Another phase of modern data center building addresses how it manages its power supply. There are actually a wide variety of schemes to make power uninteruptible -- and they require some small amount of energy themselves to stay ready at an instant's notice for a switchover. A closet full of 12 volt batteries, with some portion of incoming current flowing through them, is one solution. A gateway between the batteries and alternating current can be built from an insulated gate bipolar transistor, which instantly conveys direct current if the alternating current goes away. That bypasses the need to run a little of the incoming current through the batteries, saving energy, an innovation by the Vantage data center builders.
Laurianne
50%
50%
Laurianne,
User Rank: Author
6/3/2014 | 10:06:28 AM
Re: Speed will drive architecture
Midsize companies often struggle just to so an apples-to-apples cost comparison between in house and cloud. Great look inside these data centers, Chris and Charlie. Did anything surprise you here, readers?
ChrisMurphy
50%
50%
ChrisMurphy,
User Rank: Author
6/3/2014 | 9:31:46 AM
Re: Speed will drive architecture
Well put, James -- I have heard a number of midsized companies say they're benchmarking their data centers against cloud options, and believe they're competitive on costs. And as you say, cloud doesn't fit well for every app. It seems to me like we're seeing hybrid, but it's hybrid silos -- this goes cloud all the time, that stays on prem all the time, and there's very little dynamic switching (cloud bursting) between cloud and on prem. If others are seeing a lot of that dynamic switching between cloud and on prem, I'd love to hear about it. 
JamesV012
50%
50%
JamesV012,
User Rank: Apprentice
6/3/2014 | 9:25:42 AM
Re: Speed will drive architecture
Agreed that the larger companies aren't building a secret competitive advantage and are pretty open about how they do datacenter. I am playing from the mid-sized company tees. If you are more effiecient on cost or speed, I still consider that a competitive advantage. At the mid size, having data center and networking architecture designed for your needs can be a win.

My point was a bit cryptic. So many people are looking at cloud plays for infrastructure. While that can make sense for many applications, it isn't the new one size fits all. I think you'll see hybrid cloud/on prem architecture patterns being an advantage. 
ChrisMurphy
50%
50%
ChrisMurphy,
User Rank: Author
6/3/2014 | 9:14:21 AM
Re: Speed will drive architecture
You note the competitive advantage that comes from the data center. But it's interesting how companies like Facebook are very open about their data center innovations -- seeing data centers as a cost to be lowered, and the more ideas they can share and spur the better. The tactics of running a world-class data center seem well understood, the challenge lies in executing on those tactics and then wringing the most value out, with steps like Capital One is taking to speed development and make sure infrastructure can keep up.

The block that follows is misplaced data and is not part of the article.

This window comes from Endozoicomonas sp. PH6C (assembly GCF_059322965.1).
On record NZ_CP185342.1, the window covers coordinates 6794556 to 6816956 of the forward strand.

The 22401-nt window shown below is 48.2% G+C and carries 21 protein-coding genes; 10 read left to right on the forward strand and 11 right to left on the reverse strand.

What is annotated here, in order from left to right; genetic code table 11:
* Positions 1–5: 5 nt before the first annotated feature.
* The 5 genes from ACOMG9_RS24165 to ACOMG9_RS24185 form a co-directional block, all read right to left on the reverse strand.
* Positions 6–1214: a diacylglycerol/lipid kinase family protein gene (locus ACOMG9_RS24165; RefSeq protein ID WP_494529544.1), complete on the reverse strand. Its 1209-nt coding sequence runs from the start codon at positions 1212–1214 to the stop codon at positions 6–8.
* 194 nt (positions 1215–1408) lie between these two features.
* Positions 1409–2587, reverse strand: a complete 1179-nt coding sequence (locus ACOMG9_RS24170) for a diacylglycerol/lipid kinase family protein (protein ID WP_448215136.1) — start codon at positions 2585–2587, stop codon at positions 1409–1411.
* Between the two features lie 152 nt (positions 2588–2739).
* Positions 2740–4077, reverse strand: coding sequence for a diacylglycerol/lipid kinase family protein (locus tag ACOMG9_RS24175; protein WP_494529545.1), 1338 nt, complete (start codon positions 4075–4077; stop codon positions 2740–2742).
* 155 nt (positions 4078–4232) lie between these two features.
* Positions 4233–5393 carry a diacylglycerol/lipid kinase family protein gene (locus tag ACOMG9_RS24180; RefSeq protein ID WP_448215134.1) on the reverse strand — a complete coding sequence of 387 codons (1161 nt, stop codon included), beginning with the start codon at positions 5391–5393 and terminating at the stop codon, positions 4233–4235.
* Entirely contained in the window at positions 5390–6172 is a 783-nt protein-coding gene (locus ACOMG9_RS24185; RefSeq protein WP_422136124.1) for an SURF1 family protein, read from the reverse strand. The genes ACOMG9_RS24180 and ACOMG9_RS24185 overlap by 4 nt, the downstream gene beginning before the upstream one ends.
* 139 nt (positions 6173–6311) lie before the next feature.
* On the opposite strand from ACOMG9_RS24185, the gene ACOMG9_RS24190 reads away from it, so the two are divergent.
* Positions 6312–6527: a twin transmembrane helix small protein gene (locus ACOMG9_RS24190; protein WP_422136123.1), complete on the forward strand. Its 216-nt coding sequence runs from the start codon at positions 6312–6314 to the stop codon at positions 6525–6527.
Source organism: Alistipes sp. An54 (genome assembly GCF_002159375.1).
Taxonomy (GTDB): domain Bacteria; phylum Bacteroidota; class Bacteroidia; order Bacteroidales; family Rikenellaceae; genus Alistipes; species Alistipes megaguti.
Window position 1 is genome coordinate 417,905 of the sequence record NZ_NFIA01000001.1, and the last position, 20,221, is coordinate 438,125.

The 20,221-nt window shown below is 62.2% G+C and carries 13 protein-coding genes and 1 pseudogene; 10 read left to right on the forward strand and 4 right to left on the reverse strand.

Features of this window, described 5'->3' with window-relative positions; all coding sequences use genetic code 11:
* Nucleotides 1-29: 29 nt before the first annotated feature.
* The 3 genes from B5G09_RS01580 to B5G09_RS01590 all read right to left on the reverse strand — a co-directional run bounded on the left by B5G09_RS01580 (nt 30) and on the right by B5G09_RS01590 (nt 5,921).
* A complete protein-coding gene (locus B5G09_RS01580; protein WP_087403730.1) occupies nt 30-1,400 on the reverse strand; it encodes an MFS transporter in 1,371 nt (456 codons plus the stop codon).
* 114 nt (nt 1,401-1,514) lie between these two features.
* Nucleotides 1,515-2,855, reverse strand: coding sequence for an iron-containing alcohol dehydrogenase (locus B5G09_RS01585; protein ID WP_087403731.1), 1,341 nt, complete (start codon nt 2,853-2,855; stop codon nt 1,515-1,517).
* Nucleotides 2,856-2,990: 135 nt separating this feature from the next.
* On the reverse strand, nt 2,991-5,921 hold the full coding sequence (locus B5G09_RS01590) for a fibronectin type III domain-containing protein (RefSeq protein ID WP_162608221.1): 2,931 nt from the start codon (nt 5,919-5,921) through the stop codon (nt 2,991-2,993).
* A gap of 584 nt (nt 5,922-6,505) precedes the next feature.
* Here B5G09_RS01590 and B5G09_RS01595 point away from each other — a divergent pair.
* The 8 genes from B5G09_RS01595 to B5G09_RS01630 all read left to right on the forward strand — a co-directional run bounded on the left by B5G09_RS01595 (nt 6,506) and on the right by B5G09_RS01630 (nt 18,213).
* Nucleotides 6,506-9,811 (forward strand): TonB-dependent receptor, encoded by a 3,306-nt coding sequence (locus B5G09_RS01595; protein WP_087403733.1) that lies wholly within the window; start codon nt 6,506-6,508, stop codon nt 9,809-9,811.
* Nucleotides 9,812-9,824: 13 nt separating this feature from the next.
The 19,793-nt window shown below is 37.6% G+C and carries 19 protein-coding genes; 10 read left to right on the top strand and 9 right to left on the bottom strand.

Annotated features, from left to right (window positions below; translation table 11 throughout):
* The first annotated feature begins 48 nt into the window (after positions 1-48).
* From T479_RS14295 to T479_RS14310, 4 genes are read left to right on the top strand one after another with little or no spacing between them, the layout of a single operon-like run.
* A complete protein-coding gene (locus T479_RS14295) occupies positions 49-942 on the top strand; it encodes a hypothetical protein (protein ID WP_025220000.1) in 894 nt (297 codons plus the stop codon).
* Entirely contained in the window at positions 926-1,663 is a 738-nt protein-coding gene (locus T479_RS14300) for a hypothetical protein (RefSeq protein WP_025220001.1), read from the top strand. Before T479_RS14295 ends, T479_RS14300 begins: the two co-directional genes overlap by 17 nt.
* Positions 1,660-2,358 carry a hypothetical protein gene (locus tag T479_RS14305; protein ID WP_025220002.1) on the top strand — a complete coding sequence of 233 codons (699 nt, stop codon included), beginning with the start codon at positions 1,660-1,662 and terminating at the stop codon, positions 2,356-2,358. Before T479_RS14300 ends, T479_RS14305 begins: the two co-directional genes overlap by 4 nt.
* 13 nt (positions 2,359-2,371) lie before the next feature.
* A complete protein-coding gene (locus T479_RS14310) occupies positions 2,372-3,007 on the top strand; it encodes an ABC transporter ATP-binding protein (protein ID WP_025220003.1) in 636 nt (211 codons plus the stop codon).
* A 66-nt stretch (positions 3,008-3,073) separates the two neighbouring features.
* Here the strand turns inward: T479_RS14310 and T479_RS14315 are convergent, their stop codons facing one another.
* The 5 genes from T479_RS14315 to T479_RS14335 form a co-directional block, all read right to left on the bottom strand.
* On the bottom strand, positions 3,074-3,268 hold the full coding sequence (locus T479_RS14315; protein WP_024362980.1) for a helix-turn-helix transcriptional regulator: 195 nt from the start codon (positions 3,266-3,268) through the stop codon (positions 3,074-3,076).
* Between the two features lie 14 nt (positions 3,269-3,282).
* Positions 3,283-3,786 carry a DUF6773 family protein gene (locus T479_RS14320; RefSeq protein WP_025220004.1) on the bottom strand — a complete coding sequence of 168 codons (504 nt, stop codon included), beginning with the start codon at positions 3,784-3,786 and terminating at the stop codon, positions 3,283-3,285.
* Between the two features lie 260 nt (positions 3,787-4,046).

JamesV012
50%
50%
JamesV012,
User Rank: Apprentice
6/2/2014 | 1:38:35 PM
Speed will drive architecture
As you saw the drive at FB and Google, other companies will realize you can build a competitive advantage in the data center. That could be speed, cost or security. As big data gets crunched more and more, having a dedicated infrastructure designed to handle it, may provide a competitive advantage.
Charlie Babcock
50%
50%
Charlie Babcock,
User Rank: Author
6/2/2014 | 1:23:10 PM
The just-in-time data center
Fidelity's idea of a just-in-time data center, based on Open Compute hardware, built in modifiable increments is a drastic departure from the fixed in concrete notions that preceded it. Are there other ways to make data centers more adaptable?
ChrisMurphy
100%
0%
ChrisMurphy,
User Rank: Author
6/2/2014 | 9:40:23 AM
Beyond Google and Facebook
What drew Charlie and I to this article idea is that, even in this age of the cloud, we keep seeing companies make major investments in their own data centers. We've written about DC innovation at the Internet companies like Google and Facebook, but these companies profiled here have different needs, from strict regulations to legacy apps. 
In A Fever For Big Data
In A Fever For Big Data
Healthcare orgs are relentlessly accumulating data, and a growing array of tools are becoming available to manage it.
Register for InformationWeek Newsletters
White Papers
Current Issue
InformationWeek Tech Digest September 18, 2014
Enterprise social network success starts and ends with integration. Here's how to finally make collaboration click.
Flash Poll
Video
Slideshows
Twitter Feed
InformationWeek Radio
Sponsored Live Streaming Video
Everything You've Been Told About Mobility Is Wrong
Attend this video symposium with Sean Wisdom, Global Director of Mobility Solutions, and learn about how you can harness powerful new products to mobilize your business potential.